Hook(両方のoの頭に¨),M., Li,J., Oba,N. and Snowden,S.(2011): Descriptive and predictive growth curves in energy system analysis. Natural Resources Research, 20(2), 103-116.


 This study reviews a variety of growth curve models and the theoretical frameworks that lay behind them. In many systems, growth patterns are, or must, ultimately be subjected to some form of limitation. A number of curve models have been developed to describe and predict such behaviours. Symmetric growth curves have frequently been used for forecasting fossil fuel production, but others have expressed a need for more flexible and asymmetric models. A number of examples show differences and applications of various growth curve models. It is concluded that these growth curve models can be utilised as forecasting tools, but they do not necessarily provide better predictions than any other method. Consequently, growth curve models and other forecasting methods should be used together to provide a triangulated forecast. Furthermore, the growth curve methodology offers a simple tool for resource management to determine what might happen to future production if resource availability poses a problem. In the light of peak oil and the awareness of natural resources being considered as a basis for the continued well-being of the society and the mankind, resource management should be treated as an important factor in future social planning.

Key words: Growth curve models; curve fitting; logistic model; resource management』

Aim of this study
Theoretical background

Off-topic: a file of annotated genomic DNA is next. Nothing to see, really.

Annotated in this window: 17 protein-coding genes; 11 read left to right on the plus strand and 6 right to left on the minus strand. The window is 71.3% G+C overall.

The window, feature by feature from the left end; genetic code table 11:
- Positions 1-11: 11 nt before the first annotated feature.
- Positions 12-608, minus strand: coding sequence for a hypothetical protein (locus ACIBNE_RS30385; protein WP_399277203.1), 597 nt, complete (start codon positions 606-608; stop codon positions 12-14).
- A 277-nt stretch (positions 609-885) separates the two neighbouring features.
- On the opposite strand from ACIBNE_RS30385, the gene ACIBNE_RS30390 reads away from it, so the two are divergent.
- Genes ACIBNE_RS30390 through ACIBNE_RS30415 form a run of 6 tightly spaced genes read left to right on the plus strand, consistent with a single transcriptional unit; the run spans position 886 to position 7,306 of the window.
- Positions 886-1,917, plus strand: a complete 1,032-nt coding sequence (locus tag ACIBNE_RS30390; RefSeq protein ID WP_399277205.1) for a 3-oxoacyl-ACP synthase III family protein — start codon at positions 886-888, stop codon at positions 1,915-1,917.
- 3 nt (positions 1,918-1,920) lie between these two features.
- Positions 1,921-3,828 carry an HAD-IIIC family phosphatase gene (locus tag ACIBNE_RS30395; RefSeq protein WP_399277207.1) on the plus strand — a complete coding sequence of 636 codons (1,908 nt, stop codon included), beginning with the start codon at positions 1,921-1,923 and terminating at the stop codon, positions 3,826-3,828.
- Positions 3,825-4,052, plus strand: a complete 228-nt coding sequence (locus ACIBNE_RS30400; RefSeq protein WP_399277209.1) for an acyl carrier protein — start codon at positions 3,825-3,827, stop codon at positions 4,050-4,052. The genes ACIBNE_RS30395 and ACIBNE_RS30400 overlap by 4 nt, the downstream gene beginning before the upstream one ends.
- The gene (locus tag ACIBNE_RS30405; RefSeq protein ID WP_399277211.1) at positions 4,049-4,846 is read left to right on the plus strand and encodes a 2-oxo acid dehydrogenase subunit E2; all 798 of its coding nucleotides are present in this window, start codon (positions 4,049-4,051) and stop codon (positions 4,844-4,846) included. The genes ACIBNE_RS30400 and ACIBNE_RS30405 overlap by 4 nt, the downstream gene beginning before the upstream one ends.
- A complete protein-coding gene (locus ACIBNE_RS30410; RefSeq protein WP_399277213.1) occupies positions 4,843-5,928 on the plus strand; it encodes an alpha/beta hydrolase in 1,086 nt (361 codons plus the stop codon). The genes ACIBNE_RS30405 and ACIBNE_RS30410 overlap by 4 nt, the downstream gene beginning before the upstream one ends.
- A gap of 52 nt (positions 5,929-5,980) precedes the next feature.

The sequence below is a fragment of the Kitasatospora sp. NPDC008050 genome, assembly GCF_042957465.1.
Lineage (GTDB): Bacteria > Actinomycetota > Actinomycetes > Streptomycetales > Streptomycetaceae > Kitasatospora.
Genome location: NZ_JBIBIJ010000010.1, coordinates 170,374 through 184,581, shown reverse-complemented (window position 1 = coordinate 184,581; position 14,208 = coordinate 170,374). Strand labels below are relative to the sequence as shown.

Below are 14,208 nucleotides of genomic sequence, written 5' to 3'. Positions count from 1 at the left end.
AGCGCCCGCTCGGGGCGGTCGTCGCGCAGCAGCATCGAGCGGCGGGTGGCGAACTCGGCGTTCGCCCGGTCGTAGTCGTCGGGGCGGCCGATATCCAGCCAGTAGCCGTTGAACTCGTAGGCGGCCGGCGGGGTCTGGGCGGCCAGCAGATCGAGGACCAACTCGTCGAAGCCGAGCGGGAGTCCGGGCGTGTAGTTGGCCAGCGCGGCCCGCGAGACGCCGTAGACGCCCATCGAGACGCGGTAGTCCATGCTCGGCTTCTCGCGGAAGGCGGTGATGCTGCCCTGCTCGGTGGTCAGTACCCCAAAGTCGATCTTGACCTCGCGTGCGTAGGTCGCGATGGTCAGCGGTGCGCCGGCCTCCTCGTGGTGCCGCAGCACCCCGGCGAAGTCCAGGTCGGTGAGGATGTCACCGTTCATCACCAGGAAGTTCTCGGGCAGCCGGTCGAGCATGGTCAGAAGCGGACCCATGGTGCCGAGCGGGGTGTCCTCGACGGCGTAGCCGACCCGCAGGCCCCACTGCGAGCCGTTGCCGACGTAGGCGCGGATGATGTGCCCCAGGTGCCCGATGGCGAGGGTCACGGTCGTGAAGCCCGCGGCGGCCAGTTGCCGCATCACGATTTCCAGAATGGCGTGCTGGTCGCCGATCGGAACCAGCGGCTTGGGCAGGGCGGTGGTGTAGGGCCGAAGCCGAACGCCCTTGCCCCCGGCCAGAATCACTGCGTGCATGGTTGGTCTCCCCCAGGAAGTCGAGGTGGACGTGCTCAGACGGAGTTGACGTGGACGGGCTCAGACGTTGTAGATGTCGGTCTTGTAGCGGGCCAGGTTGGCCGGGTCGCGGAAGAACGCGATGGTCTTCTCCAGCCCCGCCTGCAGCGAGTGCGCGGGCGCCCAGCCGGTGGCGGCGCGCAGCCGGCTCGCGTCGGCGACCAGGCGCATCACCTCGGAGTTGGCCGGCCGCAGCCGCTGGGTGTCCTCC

General growth modes
 Unbounded growth
 Bounded growth
 Bell-shaped growth
Examples of growth curves
Applications of growth curves
Concluding discussion

Figure 1. Three different growth modes: Unbounded, bounded and bell-shaped growths behave similarly in the beginning before saturation starts to play a significant role.

Table 1. General properties of selected growth models


Equation for y(t)


Point of inflection

Brody A*(1-b*exp(-kt)) 1 Not defind A
Bertalanffy A*(1-b*exp(-kt))3 3 8/27≒0.30 A
Logistic A*(1+b*exp(-kt))-1 -1 0.5 A
Gompertz A*exp(-b*exp(-kt)) M→∞ e-1≒0.37 A
Richards A*(1±b*exp(-kt))M Variable [(M-1)/M]M A

Table 2. Growth rate properties of selected models


Equation for y(t)

growth rate

growth rate
Brody A*(1-b*exp(-kt)) kA(1-U(t)) k*(u-1-1)
Bertalanffy A*(1-b*exp(-kt))3 3ky(u-1/3-1) 3k(u-1/3-1)
Logistic A*(1+b*exp(-kt))-1 ky(1-u) k(1-u)
Gompertz A*exp(-b*exp(-kt)) ky*ln(u-1) k*ln(u-1)
Richards A*(1±b*exp(-kt))M Mky(u-1/M-1) Mk(u-1/M-1)
For simplicity, u=y/A is used.

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